In The Adam Project, a disposable Netflix feature probably watched by a squillion people earlier this year despite a plot so contorted it was basically a sleep aid, young actor Walker Scobell played a kid bruised by the inattention of a workaholic dad who then died, compounding the hurt. The boy’s perception shifted after a time-space wormhole brought him face to face with his grownup self, also shedding light on his father’s integrity. Scobell again plays a disgruntled son given a sci-fi shakeup in another empty-calorie adventure, Secret Headquarters, though it’s perhaps a small mercy this time that instead of Ryan Reynolds cracking wise we get the mellower Owen Wilson alternative.
Developed from a story by co-screenwriter and frequent Marvel hired hand Christopher Yost, the film was originally slated as a Paramount theatrical release before being bumped to Paramount+ on the same date. It’s a surprisingly toothless entry from the normally flashier, more testosterone-fueled factory of Jerry Bruckheimer Films — not terrible but thoroughly undistinguished, its script laced with humor that seldom lands. Unless you find constant fanny-pack jokes a scream.
The Bottom Line
As basic as its title.
Audiences around the age of the young teen-hero protagonists are likely the best bet for a movie that seems destined to follow the quick-consumption, zero-aftertaste pattern of co-directors Henry Joost and Ariel Schulman’s 2020 Netflix original, Project Power. However, that similarly high-concept ‘90s throwback (also billed as “A Henry & Rel Film”) was a more dynamic effort overall, elevated by a sparky cast. This one, not so much.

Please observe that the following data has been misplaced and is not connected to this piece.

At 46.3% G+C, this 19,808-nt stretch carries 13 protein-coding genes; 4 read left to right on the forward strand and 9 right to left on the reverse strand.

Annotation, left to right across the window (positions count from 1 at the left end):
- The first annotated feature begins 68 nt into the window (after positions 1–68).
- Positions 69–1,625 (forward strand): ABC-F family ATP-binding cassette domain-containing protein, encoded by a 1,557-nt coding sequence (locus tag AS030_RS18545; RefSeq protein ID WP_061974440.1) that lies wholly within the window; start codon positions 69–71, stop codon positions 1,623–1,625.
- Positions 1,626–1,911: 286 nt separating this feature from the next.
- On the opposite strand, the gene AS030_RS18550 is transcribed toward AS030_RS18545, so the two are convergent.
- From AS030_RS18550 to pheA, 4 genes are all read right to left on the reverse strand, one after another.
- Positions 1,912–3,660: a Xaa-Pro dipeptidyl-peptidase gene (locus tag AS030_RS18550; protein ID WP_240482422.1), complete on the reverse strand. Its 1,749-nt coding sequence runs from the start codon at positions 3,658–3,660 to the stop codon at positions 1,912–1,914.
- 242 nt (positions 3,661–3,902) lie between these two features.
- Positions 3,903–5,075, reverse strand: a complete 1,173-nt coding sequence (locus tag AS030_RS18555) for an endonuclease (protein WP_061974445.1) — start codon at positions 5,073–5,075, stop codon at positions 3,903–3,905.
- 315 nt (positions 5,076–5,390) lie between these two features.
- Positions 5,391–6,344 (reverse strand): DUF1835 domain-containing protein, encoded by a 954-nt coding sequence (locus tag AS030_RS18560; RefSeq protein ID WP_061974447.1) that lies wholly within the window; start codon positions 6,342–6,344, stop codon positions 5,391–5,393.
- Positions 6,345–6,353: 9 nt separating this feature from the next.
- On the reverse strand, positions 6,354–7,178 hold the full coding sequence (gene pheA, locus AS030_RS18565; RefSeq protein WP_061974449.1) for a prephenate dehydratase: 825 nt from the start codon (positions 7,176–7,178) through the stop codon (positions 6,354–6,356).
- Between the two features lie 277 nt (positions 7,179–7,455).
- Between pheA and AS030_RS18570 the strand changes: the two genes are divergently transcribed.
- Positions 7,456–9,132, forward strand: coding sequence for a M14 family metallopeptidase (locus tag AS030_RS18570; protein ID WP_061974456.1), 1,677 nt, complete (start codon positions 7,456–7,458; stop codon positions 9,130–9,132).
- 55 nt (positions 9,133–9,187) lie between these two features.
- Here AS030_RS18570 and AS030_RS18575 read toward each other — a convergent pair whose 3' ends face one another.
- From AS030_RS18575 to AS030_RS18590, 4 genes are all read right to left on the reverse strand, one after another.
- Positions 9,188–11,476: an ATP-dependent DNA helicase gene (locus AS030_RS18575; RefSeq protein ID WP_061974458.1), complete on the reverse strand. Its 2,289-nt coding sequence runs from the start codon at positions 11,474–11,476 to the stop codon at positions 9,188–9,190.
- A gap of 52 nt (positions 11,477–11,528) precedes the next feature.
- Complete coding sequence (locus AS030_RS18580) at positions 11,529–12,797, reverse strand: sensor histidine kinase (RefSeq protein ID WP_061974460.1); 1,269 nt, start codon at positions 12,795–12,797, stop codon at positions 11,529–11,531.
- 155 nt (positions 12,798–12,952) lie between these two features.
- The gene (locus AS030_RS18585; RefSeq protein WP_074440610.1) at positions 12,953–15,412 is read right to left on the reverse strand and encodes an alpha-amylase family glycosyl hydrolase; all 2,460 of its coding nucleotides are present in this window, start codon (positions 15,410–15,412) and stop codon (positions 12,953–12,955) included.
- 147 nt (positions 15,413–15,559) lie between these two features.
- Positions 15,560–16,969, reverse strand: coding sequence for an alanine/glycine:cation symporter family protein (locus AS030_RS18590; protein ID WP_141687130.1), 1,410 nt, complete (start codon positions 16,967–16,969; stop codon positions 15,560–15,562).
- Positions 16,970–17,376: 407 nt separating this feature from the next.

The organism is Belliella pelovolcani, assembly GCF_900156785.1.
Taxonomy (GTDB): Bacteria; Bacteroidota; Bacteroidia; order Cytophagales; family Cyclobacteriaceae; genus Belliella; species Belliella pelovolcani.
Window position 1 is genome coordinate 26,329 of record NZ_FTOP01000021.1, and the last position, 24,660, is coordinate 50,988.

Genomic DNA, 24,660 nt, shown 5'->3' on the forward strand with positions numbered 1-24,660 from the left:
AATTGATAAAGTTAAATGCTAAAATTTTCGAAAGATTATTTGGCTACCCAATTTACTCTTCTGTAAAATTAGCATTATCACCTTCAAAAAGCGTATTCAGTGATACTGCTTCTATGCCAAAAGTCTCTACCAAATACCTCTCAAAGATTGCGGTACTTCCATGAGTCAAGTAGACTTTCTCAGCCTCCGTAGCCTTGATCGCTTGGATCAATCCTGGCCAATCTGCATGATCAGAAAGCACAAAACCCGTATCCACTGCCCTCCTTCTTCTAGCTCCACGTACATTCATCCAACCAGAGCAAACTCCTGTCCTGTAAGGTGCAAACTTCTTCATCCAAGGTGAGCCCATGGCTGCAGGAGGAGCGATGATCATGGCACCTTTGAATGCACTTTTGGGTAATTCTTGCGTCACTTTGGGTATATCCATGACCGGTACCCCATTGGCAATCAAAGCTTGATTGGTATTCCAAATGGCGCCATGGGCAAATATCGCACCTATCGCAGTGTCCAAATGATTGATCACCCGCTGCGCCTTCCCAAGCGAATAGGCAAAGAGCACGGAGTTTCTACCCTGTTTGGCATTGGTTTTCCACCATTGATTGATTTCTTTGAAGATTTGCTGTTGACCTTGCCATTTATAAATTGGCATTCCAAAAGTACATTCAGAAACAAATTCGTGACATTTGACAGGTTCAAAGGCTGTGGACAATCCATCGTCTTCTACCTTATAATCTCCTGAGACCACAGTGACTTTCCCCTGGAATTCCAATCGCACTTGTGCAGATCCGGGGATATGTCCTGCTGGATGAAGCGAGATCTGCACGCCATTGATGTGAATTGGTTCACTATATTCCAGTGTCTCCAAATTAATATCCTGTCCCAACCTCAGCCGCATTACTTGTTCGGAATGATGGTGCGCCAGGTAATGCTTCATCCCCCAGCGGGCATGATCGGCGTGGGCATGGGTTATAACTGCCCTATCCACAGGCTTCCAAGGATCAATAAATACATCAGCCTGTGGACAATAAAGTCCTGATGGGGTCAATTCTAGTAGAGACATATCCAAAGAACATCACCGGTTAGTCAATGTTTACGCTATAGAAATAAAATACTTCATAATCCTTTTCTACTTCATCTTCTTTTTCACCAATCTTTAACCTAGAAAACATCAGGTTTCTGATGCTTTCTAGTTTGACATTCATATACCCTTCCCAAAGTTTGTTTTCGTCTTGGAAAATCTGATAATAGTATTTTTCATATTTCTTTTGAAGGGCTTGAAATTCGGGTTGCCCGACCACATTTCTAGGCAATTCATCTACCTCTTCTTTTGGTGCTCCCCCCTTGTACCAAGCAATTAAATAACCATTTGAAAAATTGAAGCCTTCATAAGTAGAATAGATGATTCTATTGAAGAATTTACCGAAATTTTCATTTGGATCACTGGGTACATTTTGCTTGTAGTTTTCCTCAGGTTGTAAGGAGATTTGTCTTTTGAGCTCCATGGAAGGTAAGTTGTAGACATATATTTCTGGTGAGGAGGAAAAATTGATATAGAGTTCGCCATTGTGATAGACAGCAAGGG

Written by Yost, Josh Koenigsberg, Joost and Schulman, Secret Headquarters starts with a prologue in which Wilson’s devoted dad Jack Kincaid interrupts a camping trip with his wife Lily (Jessie Mueller) and 4-year-old son Charlie (Louie Chaplin Moss) to hop in his battered VW van and rush to the scene of an aerial collision that crashes down deep in the woods of Wherever, USA.
Still stunned from the impact, Air Force Captain Sean Irons (Jesse Williams) leads Jack to the crash site, where the hatch of an alien spacecraft opens, disgorging a glowing orb later identified as “The Source,” which conveniently speaks like any standard American computerized female voice assistant. (Yay! Gender bias is interplanetary!) Hovering in front of each man’s face, the Source first rejects beat-up Irons as a host before settling on Jack, confirming “Guardian accepted.”
Ten years later, 14-year-old Charlie (Scobell) is morosely accustomed to his now absentee dad missing birthdays and most other occasions. But he finds distraction as a fanatical follower of a mystery figure known as The Guard, who pops up frequently in news reports, thwarting disasters all over the world. Ansel Argon (Michael Peña), the smarmy head of a defense corporation whose weapons sales are down because of the Guard’s heroics, is not a fan. Argon has put Irons on his payroll in an attempt to identify the Guard and access his power source.